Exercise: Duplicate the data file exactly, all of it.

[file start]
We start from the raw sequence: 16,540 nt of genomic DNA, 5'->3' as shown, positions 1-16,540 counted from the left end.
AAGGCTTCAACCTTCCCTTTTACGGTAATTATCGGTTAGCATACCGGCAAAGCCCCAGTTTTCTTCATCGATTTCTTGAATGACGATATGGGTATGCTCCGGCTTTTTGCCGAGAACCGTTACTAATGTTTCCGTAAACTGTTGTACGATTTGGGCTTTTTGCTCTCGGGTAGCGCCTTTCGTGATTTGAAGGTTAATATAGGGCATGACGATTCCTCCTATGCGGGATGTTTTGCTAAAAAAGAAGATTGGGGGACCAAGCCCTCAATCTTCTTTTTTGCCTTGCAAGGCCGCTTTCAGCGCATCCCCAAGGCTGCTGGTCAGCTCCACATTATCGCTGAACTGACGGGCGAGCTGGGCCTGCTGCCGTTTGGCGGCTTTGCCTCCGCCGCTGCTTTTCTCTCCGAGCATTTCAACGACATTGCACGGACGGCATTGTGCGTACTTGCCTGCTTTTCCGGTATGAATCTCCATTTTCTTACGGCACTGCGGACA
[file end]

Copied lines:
We start from the raw sequence: 16,540 nt of genomic DNA, 5'->3' as shown, positions 1-16,540 counted from the left end.
AAGGCTTCAACCTTCCCTTTTACGGTAATTATCGGTTAGCATACCGGCAAAGCCCCAGTTTTCTTCATCGATTTCTTGAATGACGATATGGGTATGCTCCGGCTTTTTGCCGAGAACCGTTACTAATGTTTCCGTAAACTGTTGTACGATTTGGGCTTTTTGCTCTCGGGTAGCGCCTTTCGTGATTTGAAGGTTAATATAGGGCATGACGATTCCTCCTATGCGGGATGTTTTGCTAAAAAAGAAGATTGGGGGACCAAGCCCTCAATCTTCTTTTTTGCCTTGCAAGGCCGCTTTCAGCGCATCCCCAAGGCTGCTGGTCAGCTCCACATTATCGCTGAACTGACGGGCGAGCTGGGCCTGCTGCCGTTTGGCGGCTTTGCCTCCGCCGCTGCTTTTCTCTCCGAGCATTTCAACGACATTGCACGGACGGCATTGTGCGTACTTGCCTGCTTTTCCGGTATGAATCTCCATTTTCTTACGGCACTGCGGACA